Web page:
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Unit Six- World Cities: The New World Order - In Photos: The Most Important Cities In The Developing World

Unit Six- World Cities: The New World Order - In Photos: The Most Important Cities In The Developing World | AP Human Geo | Scoop.it

Via InfoBlaze
Kristen Trammell's insight:

I. Outside of the Western world, a handful of cities are fast becoming important global business players. Some of their home countries are recognizing that power and seek to create a "multi-polar" world that isn't so reliant on the U.S. and Europe. This article lists the power cities outside of the core economies of the west. 

 

II. Although this article was not very informative, it was interesting to see the most important cities in the developing world. I thought Beijing would not be included in this article because i perceived it to be a developed city. When people think of World CIties, they mainly think of the world cities of the developed nations, but this article opened up a new perspective of the most influential cities in other parts of the world.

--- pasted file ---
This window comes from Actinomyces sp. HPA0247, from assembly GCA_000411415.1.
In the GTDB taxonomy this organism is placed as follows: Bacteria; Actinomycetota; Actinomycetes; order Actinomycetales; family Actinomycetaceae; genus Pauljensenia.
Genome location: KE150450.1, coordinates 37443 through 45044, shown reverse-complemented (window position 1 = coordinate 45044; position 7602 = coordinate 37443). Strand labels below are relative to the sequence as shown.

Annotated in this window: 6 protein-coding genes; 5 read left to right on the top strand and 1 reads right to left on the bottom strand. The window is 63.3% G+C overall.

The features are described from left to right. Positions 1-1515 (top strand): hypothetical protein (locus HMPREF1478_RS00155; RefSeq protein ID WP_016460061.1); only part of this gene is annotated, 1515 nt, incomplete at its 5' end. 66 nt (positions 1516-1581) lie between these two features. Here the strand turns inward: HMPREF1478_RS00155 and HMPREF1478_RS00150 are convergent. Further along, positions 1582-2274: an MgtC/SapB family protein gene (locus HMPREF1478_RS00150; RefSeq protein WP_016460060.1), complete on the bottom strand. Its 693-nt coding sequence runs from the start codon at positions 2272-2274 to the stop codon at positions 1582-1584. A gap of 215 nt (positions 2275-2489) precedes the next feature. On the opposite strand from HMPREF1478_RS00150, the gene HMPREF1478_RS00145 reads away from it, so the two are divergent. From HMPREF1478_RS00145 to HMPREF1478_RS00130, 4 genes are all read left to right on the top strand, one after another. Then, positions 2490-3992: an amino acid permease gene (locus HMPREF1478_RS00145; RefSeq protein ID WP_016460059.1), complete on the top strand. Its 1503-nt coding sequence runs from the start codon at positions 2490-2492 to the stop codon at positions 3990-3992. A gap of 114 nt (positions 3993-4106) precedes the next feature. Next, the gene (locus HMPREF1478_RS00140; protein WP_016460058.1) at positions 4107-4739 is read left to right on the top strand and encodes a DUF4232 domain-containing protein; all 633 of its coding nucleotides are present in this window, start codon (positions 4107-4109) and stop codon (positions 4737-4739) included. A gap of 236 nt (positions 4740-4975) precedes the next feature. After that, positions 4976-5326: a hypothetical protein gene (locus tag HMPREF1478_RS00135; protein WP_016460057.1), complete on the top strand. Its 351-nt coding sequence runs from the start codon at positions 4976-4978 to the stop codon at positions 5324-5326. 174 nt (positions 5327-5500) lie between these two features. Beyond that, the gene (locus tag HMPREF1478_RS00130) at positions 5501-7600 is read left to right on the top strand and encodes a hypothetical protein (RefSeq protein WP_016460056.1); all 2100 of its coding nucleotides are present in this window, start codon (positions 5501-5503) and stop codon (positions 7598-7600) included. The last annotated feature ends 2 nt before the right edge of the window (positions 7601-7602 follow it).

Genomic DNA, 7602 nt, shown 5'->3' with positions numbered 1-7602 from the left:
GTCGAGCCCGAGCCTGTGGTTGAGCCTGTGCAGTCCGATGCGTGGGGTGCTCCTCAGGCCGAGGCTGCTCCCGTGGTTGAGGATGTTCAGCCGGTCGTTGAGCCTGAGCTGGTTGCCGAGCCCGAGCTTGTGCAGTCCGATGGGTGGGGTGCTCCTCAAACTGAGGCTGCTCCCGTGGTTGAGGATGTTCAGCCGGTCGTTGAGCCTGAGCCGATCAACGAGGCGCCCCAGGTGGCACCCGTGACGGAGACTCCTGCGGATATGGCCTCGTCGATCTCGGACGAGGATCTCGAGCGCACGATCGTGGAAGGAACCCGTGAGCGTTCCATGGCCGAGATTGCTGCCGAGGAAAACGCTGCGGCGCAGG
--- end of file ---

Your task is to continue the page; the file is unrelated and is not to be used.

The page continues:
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Megan Becker's curator insight, May 26, 2015 11:28 PM

Summary: This Forbes post highlights the growing importance of world cities and megacities, and lists the top 15 countries that are on heir way to becoming the most developed and connected countries in the world. Topping this list is Beijing, Shanghai, and Honk Kong. 


Insight: This relates to unit 7 in that it outlines the new world cities that are globally impacting everyone, and the growing megacities that are on their way to becoming the most globally connected and powerful. I think it's odd that the top 3 of the 15 are all in Asia, but the economic stability and spatial positioning of the continent gives it prime political and economic opportunities. 

Cody Price's curator insight, May 27, 2015 1:14 AM

In this article it talks about how the new developing cities are growing faster than ever and will become the new world cities. This relates to the topic in unit 7 of world cities. A world city is a major city used in the trading and communications of all the world.